John McIntyre reviews two books about our war history – Gladys Goes to War by Glyn Harper, illustrated by Jenny Cooper and ANZAC 'Heroes' by Maria Gill, illustrated by Marko Ivancic.
John McIntyre on Gladys Goes to War by Glyn Harper
Gladys Sandford wanted to volunteer as an ambulance driver [in WWI], but was told – and this was a direct quote – "This will be a short war and women will not be needed. If you really want to help the war effort you should stay home and knit socks and balaclavas". Gladys goes anyway so she can be closer to her husband and her brothers. It’s not long before she’s driving injured soldiers in Egypt. Later she convinces her superiors she can do the same in London. And sadly, great personal loss, her husband and brothers were both killed. She bounces back and that’s remarkable in itself. She was the first woman in New Zealand to get a pilot’s license and in 1927 she drove through the interior of Australia. I’m loving these stories, especially the pictures of women who can and did do anything. And they weren’t necessarily women who were political suffragettes, they just wanted to do what they thought they were capable of. For children, the natural sense of injustice. It’s just plain unfair if someone can’t do something based on their gender. For kids it really opens up the discussion around rules and perceptions and roles, and that’s probably as valid now as it was in 1916.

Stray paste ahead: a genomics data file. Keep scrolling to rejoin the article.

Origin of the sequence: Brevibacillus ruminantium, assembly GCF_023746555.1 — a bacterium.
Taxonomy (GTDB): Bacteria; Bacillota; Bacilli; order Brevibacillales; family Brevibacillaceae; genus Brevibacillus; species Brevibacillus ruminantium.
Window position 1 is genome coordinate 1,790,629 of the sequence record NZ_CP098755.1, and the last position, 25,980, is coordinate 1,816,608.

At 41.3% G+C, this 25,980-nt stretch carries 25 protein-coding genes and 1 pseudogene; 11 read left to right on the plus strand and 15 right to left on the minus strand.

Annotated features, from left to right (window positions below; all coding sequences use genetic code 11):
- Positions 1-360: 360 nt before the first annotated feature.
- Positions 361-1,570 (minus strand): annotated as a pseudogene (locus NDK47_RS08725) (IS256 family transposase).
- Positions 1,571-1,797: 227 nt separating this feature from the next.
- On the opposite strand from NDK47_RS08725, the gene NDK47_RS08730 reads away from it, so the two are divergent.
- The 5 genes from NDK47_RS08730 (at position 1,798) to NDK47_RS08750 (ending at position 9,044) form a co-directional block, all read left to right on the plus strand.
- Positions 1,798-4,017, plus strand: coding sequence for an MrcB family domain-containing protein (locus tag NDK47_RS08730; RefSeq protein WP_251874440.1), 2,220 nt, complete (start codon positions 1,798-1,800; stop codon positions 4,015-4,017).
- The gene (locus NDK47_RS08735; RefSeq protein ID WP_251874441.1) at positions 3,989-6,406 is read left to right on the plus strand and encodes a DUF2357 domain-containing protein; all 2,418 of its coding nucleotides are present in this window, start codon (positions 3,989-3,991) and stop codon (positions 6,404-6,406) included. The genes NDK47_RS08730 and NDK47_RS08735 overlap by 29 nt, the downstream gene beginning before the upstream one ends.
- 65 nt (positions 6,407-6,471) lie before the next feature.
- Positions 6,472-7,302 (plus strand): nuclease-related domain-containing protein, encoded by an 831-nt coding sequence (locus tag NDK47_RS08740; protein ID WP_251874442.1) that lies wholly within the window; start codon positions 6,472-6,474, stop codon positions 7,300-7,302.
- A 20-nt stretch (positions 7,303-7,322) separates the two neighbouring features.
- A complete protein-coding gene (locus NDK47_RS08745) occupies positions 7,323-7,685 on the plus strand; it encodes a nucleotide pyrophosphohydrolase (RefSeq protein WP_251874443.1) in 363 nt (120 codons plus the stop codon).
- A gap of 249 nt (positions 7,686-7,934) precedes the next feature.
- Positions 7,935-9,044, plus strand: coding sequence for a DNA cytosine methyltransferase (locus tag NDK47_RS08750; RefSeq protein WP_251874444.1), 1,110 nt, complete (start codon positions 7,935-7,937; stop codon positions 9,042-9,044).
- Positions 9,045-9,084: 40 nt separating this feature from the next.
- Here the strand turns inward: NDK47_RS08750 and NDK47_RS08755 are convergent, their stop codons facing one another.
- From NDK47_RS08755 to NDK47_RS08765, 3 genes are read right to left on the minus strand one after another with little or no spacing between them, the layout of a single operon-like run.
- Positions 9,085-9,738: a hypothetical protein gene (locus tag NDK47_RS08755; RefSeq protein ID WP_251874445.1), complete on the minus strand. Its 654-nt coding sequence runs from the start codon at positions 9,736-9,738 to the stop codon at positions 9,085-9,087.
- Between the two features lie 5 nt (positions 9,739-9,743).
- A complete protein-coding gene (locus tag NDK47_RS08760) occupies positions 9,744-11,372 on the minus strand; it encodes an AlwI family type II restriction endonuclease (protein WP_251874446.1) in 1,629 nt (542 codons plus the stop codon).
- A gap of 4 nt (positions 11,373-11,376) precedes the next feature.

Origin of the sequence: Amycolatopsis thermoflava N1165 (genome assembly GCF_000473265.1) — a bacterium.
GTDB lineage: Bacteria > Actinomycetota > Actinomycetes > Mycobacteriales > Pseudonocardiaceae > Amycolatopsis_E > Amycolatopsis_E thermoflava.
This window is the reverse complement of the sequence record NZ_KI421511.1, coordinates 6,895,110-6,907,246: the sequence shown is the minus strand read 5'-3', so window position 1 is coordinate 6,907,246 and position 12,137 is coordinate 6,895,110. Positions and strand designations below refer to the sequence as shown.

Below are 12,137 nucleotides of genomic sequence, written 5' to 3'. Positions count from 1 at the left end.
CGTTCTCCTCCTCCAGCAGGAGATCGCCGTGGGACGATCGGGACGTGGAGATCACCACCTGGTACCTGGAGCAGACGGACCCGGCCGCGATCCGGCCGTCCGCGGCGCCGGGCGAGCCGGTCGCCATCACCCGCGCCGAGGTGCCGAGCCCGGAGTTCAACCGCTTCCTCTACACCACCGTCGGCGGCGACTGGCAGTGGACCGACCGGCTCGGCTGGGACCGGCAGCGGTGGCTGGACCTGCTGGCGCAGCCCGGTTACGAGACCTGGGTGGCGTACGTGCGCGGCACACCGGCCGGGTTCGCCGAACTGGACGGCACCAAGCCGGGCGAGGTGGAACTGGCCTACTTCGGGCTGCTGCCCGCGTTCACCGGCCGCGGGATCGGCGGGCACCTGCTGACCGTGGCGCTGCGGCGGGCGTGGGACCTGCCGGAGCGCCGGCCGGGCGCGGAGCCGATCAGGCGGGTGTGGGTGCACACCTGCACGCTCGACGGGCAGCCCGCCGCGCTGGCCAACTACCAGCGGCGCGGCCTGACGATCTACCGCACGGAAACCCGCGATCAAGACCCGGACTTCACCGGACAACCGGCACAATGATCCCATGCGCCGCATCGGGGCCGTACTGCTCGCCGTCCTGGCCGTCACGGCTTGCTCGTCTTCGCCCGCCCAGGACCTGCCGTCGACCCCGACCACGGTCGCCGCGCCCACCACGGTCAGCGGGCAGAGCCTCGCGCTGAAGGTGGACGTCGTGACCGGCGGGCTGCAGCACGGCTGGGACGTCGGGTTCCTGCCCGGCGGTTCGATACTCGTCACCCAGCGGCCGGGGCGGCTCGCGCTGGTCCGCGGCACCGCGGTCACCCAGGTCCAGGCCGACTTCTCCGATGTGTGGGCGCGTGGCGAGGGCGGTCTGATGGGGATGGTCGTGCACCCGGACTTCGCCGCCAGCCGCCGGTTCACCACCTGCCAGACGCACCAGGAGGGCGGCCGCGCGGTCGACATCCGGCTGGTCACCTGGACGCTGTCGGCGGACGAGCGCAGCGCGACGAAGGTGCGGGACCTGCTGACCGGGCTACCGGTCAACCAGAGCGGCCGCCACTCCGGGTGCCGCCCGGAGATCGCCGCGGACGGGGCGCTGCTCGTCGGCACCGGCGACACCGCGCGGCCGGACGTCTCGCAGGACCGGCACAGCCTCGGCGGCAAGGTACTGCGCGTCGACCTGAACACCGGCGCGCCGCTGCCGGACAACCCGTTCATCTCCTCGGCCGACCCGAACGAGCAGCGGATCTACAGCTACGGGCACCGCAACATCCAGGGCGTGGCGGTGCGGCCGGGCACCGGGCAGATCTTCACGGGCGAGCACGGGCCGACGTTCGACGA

John McIntyre on ANZAC 'Heroes' by Maria Gill
Stunning pictures in this one, too. Stunning realism of early ANZAC heroes. The book is a collection of Australian and New Zealanders from both world wars. 15 from each country are selected by Maria Giller. And she’s one of our best writers and researchers on nonfiction for children. The collection includes the traditional frontline heroes. I’ve always had a fascination for Nancy Wake as a ruthlessly courageous heroine. But there’s many shades of heroism and there’s some real gems in this lot, too. Lieturenant Doctor Jessie Scott of Christchurch, who trained as a doctor in Scotland and spent much of the first world war running hospitals in Serbia. Total hero, never heard of her – but boy, we should have. There's Joice NanKivell Loch – an Australian journalist who helped smuggle refugees out through Southern Europe and was honoured in Greece.